On one hand, Newcastle fans are optimistic about their beloved team, the potential glories on the horizon and being rid of Mike Ashley. On the other, their new owners are the leaders of a torturous and repressive regime
Video LoadingVideo UnavailableClick to playTap to playThe video will auto-play soon8CancelPlay nowNewcastle legend Alan Shearer discusses the club takeoveropinionByBrian Reade
- 17:31, 13 Oct 2021
- Updated21:16, 13 Oct 2021
Sky executives must have been high-fiving the mitts off each other when the Newcastle takeover went through.
They had fluked the first game of the post-Ashley era for their prestigious Sunday afternoon slot, turning the Toon’s home game with Spurs from a routine debate about how long can Steve Bruce hang on into football’s hottest ticket.
From lunchtime their cameras will be trained outside St James’ Park on shirtless men in keffiyehs made from their mam’s tea towels and lads in Mohammed bin Salman masks holding up signs in Arabic that spell out “thanks for seeing off the Fat Controller.”
The crass images will be edited to make it look like these characters are in the majority, bolstering the viewpoint that desperate Geordies have sold their soul to a torturous and repressive regime and are revelling in it.
But that is to overlook three key points. Sunday will feel like a liberation day at St. James’ primarily because the fans have been released from the clutches of the detested Mike Ashley and finally have some hope back.
Newcastle fans are conflicted about the club's takeover
Secondly, the majority of them, despite being euphoric at the possibilities that lie ahead, feel conflicted. A survey for the Athletic website revealed that 83% are “concerned about the human rights record of their new owners” and reporters working on the story tell a similar tale.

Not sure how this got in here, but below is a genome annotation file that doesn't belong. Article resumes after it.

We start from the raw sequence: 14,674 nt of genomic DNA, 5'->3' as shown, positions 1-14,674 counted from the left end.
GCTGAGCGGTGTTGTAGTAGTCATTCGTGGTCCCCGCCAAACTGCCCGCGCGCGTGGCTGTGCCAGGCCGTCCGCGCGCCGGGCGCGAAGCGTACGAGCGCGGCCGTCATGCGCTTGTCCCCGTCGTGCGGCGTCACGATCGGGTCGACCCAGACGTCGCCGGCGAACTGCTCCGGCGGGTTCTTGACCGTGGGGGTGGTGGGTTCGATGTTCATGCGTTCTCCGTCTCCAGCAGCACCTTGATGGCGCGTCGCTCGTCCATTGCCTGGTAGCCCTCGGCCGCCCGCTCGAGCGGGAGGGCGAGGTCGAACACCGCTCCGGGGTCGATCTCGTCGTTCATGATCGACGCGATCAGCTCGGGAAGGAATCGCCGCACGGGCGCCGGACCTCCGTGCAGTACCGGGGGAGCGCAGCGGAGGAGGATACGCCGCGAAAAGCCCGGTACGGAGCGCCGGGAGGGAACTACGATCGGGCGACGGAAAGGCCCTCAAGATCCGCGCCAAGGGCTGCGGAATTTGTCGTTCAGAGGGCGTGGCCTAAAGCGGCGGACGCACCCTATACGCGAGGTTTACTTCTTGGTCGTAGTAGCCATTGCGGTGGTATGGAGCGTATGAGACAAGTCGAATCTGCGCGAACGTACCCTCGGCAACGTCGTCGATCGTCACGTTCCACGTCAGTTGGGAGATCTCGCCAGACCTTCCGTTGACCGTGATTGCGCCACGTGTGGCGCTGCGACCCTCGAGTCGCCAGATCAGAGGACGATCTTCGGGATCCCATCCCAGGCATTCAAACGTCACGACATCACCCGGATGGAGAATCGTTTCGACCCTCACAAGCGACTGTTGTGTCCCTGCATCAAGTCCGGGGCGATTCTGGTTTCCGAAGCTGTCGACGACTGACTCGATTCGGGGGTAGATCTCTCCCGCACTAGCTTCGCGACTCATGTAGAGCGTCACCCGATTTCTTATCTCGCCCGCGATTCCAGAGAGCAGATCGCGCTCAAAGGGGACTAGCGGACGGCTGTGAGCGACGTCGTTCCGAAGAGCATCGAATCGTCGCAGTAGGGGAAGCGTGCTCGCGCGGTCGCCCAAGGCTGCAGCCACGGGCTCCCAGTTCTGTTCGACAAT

One veteran North East journalist told me that virtually everyone he has spoken to feels torn. There is a dizzy elation at the thought of winning trophies but an embarrassment for some, and a shame for others, at the way it will happen. “But how can they change it?” he asked. “They either continue supporting Newcastle or leave and support some other team on moral grounds.”
Which rarely happens as the breakaway clubs formed in protest at the American hedge-fund owners of Manchester United and Liverpool showed. They took some fans with them but the overwhelming majority stayed.
Ged Clarke, author of the acclaimed book 50 Years Of Hurt (written in 2005 to commemorate Newcastle’s half-a-century without a domestic trophy) said “Suddenly we’re all smiling again but every now and then the reality of who’s behind it all creeps in. Yet the fans shouldn’t take any of the flak. They have no say in who owns their club. None. If they did, they wouldn’t have put up with the fat lad from Sports Direct for so long.”
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Which gets to the crucial question about why a barbaric regime has been allowed to snap up a historic English club at the beating heart of a strong community to wash away their blood stains. How has yet another Premier League side fallen into the hands of undesirables?
The answer is blindingly obvious: There is no-one’s money the Premier League won’t take. It was set up by the chasers of a quick buck who sniffed an opportunity to screw the smaller clubs and make a fortune for themselves. Which to a man, they did. There was no morality involved, just hard capitalism. Why should that change? Or rather, who has the power to inject morals into English football? The government? Really?
In April, when Boris Johnson bizarrely claimed his Brexit had seen off the European Super League he vowed to stop clubs being turned “into global brands with no relation to the communities that gave them life.” In the same month it was revealed that Crown Prince Muhammad bin Salman had lobbied Johnson to intervene in his stalled bid for Newcastle and it was alleged that the PM agreed.
What a coincidence that on Monday, while taking a holiday in Marbella, Johnson phoned the UK’s biggest deadly weapons customer, whose face will be on the St James’s masks on Sunday, apparently to “review bilateral relations.”
Blame the salivating Geordies all you want, but realise they are the smallest of pawns in the most wretched of games.
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